We’re still trying to wrap our heads around the fact that as a kid, he would take an actual screw and use it to scratch out the tracks on a record that he thought were bullshit. And the fact that his friends watched him do this and suggested that name, and it took off from there...
“It was pretty extreme. Every DJ prides themselves on being a great selector. I think that was Screw’s process of becoming a track deselector. Him saying, ‘I like what I like and I don’t want to have to remember to skip over that second track’. The funny part is that this was a point early on in his life when he’s not even DJing. It wasn’t like he had to look for record grooves under flashing lights in a club. This is at a point when he’s just a kid playing around with vinyl and exploring stereo equipment. Who knows what was going on in his head, but it sure was serendipitous to have that kind of idiosyncratic tic on his part. And then to have Shorty Mac pick up on it across the room and say, ‘Who do you think you are? DJ Screw?’”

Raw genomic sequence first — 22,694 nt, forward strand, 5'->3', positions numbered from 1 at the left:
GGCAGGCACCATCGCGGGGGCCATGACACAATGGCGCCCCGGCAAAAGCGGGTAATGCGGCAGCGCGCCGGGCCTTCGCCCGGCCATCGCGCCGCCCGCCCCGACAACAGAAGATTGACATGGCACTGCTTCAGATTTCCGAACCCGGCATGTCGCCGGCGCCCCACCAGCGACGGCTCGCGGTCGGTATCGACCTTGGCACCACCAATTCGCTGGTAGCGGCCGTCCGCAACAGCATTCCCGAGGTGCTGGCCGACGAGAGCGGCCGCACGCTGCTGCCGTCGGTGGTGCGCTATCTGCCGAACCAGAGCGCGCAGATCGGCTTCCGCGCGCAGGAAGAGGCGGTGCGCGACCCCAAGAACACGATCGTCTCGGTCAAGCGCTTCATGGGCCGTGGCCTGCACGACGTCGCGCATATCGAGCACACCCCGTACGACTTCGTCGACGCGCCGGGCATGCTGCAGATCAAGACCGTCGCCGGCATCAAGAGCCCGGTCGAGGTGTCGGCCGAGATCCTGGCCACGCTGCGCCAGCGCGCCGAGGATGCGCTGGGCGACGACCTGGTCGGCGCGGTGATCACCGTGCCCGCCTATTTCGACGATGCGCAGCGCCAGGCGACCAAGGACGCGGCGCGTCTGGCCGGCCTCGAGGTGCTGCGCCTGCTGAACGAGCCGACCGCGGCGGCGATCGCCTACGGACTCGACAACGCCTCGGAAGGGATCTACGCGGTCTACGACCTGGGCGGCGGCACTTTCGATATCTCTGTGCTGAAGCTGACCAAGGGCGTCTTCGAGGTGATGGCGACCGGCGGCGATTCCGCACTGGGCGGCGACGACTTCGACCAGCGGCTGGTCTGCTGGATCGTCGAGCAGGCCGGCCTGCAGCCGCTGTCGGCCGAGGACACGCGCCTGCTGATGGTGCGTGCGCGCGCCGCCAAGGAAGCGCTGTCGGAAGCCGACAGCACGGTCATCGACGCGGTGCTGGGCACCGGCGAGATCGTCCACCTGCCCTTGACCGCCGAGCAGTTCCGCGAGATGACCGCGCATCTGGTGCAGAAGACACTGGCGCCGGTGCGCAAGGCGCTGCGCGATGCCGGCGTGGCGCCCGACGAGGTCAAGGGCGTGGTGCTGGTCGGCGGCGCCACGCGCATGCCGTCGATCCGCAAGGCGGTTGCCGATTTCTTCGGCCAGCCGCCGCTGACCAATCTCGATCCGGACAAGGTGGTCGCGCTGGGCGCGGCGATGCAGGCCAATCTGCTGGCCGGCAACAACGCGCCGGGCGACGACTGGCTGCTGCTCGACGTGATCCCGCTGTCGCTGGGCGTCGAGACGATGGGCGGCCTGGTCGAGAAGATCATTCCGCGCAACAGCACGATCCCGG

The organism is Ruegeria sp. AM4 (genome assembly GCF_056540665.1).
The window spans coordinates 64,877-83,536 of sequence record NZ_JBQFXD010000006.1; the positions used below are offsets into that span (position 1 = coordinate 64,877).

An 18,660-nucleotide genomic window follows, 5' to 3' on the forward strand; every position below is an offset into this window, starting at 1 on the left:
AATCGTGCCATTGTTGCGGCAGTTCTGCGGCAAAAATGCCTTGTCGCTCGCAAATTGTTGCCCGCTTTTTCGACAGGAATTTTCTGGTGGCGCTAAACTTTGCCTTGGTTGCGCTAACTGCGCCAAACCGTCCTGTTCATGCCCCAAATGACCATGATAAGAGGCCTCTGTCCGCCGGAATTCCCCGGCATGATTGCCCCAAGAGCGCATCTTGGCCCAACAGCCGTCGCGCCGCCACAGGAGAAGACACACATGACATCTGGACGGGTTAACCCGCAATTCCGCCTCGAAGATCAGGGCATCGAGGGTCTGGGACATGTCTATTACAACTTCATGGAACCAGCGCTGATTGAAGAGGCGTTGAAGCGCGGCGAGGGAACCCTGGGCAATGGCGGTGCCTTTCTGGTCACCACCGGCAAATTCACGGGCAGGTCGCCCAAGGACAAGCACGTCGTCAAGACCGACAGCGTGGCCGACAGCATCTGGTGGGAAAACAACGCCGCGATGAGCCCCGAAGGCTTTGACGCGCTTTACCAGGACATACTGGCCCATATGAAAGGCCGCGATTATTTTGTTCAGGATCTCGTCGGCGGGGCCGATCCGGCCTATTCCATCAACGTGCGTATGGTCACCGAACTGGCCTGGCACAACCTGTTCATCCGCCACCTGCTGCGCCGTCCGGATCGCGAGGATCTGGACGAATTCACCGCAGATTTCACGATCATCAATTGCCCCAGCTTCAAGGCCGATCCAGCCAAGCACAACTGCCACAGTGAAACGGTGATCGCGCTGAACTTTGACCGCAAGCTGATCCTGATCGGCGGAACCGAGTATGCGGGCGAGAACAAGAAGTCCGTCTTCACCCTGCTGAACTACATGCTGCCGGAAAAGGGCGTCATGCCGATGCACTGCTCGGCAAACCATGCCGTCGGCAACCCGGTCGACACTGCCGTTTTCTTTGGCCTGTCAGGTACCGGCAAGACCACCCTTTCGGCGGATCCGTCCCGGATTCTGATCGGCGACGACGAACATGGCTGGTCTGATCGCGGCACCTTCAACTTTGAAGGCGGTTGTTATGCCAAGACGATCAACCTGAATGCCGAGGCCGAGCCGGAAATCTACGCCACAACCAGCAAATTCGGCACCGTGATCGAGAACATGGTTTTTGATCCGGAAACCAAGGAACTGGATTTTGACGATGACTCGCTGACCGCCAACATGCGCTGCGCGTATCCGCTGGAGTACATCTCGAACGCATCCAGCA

And these were Screw’s mother’s records! She comes across as being this incredibly generous and strong person, who was also very driven herself, working three jobs to build the family its own home. Musically driven, as well — she was making 8-track cassettes of her own collection for friends early on, and selling them, too.
“Ida Mae was very enthusiastic about her record collection. When Screw was a young boy, they lived on the northside of Houston, in the Fifth Ward, which has a very long and vibrant musical history. There were several record stores in that area in the late ‘70s, and it was the right place at the right time for Ida Mae to pick up some incredible records. R&B, blues, disco, quiet storm-type soul was happening and jazz and zydeco, too, were there. So she showed him that you can have taste in music. She gave him an education that we see factoring into his mixes later on. Some of his mixes, you hear the songs and you wonder if those are records of his mother’s that he took with him.”